Australia is home

Southern Gazette (South Perth) - - Opinion -

AUSTRALIA now faces its most tur­bu­lent and wor­ry­ing times as we have now moved into the crosshairs of ter­ror­ism.

This is not over­stat­ing the era we have now moved into.

Yes, I ad­mit I have never been a great sup­porter of Tony Ab­bott, but what his gov­ern­ment has achieved with stop­ping the il­le­gal en­try of boat peo­ple has been a good move, even if it's a bit like closing the gate af­ter the horse has bolted.

Im­mi­gra­tion since World War II to Australia has been hugely suc­cess­ful as mi­grants from all over have fit­ted into the Aussie life­style.

As a mi­grant my­self, along with mil­lions of oth­ers, I have made Australia my home and raised three kids who have added to Australia, not taken away.

If prob­lems arose in Eng­land, there is no way I would head back there as this is home and this is what our lat­est im­mi­grants have to learn. CHAR­LIE GIBSON, Man­durah. grab the at­ten­tion of young peo­ple.

There are sev­eral short an­i­mated videos, which will be pushed out into the so­cial me­dia space on Face­book, Twit­ter and Instagram over the com­ing weeks.

The mes­sage is that brains are weird.

They can keep you awake at night, stop you go­ing out, make it hard for you to con­cen­trate and keep you on edge.

The videos en­cour­age young peo­ple to go to www.youth­be­yond­blue.com to find out why their brain is mak­ing their life dif­fi­cult and where they can go for help.

We also have spe­cific in­for­ma­tion for par­ents about how to recog­nise signs of de­pres­sion and anx­i­ety, and how to talk to their ado­les­cent chil­dren about is­sues that may be both­er­ing them.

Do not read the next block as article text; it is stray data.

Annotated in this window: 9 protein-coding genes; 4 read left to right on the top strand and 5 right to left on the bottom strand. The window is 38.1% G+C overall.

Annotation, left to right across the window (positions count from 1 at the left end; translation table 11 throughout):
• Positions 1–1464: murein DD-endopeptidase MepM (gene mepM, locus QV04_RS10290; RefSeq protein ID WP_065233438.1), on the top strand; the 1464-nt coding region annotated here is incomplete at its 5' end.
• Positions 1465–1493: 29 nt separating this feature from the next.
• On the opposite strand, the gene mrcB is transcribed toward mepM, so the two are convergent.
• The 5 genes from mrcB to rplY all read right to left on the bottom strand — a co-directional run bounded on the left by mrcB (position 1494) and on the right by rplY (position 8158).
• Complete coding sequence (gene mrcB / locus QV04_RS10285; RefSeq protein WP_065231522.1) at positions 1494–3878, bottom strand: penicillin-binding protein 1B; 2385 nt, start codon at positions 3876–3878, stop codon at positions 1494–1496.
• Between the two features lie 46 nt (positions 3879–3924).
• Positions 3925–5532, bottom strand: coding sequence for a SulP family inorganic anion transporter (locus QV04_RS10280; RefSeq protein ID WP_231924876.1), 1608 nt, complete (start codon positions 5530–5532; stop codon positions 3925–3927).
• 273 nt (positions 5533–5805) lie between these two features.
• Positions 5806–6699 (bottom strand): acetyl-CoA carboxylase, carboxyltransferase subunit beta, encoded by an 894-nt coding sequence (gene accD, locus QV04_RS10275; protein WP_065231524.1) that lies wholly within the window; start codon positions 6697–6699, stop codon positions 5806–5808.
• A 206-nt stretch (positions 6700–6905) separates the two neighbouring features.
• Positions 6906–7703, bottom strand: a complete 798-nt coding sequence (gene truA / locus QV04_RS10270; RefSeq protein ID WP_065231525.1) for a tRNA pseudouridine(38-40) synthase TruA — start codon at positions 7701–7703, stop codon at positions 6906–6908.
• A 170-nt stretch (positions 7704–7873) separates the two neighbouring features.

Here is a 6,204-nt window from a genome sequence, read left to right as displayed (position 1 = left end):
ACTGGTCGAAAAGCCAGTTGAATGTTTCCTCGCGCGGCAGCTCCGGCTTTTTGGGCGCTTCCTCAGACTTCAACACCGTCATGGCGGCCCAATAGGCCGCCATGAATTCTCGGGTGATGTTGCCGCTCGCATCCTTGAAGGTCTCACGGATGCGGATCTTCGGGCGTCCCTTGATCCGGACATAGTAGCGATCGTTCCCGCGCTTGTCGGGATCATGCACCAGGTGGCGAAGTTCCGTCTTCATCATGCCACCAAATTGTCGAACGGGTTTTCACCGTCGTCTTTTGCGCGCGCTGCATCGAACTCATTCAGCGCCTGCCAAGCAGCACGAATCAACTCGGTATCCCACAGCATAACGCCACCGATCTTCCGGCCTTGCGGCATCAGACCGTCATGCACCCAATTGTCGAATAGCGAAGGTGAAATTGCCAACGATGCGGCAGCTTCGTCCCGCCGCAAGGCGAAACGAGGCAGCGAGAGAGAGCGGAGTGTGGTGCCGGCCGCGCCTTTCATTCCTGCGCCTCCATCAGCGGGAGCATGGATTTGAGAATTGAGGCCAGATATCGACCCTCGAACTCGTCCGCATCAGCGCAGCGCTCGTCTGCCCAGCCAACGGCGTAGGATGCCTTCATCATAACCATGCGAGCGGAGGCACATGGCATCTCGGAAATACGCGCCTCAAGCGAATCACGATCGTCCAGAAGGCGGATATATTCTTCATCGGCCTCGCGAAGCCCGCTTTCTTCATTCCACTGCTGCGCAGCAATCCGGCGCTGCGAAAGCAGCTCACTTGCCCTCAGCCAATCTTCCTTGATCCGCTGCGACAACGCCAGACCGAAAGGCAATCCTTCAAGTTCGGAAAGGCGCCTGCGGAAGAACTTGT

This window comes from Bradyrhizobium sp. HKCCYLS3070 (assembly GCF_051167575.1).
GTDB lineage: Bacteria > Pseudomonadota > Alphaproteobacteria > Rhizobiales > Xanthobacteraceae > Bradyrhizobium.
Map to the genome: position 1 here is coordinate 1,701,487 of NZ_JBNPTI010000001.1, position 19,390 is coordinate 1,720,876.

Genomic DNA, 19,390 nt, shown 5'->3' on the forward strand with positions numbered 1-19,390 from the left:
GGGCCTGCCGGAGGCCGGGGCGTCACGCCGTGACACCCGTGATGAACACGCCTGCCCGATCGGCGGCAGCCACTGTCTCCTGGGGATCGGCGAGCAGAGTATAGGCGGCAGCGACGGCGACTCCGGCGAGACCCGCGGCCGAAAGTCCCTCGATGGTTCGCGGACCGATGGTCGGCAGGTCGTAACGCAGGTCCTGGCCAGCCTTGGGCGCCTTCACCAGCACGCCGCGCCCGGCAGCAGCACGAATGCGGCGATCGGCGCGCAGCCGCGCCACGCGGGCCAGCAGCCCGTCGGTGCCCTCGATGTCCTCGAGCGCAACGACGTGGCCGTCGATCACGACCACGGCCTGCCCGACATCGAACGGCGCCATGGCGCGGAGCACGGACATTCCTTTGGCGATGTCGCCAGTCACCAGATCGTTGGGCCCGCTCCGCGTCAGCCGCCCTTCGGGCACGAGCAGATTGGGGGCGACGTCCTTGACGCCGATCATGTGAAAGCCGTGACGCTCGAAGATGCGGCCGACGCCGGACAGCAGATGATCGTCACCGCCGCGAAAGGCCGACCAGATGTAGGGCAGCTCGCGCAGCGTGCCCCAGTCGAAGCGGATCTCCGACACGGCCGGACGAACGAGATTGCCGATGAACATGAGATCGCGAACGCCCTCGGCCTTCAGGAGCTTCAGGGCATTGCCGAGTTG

It's a sad fact that de­spite the ef­forts of many or­gan­i­sa­tions like Be­yond­blue, Headspace and Batyr, young peo­ple con­tinue to take their lives.

In fact, lat­est fig­ures show that 350 young peo­ple aged 15 to 24 died by sui­cide in 2013.

That is 350 too many. That means 350 dev­as­tated fam­i­lies, and count­less be­reaved friends and ac­quain­tances.

For peo­ple who are con­cerned about the men­tal health of their teenage chil­dren, please have a look at the Be­yond­blue web­site at www.be­yond­blue.org.au, which has loads of free in­for­ma­tion for par­ents, in­clud­ing fam­ily guide to youth sui­cide pre­ven­tion, par­ents' guide to de­pres­sion and anx­i­ety in young peo­ple, and videos on how to have the con­ver­sa­tion with your young per­son.

If you need more ad­vice or just some­one to talk to about your con­cerns, please call the Be­yond­blue Sup­port Ser­vice on 1300 224 636, which is staffed by men­tal health pro­fes­sion­als 24/7, or you or your child can chat live on­line with staff be­tween 3pm and mid­night AEST at www.be­yond­blue.org.au/get­sup­port. JEFF KENNETT, Chair­man, Be­yond­blue.

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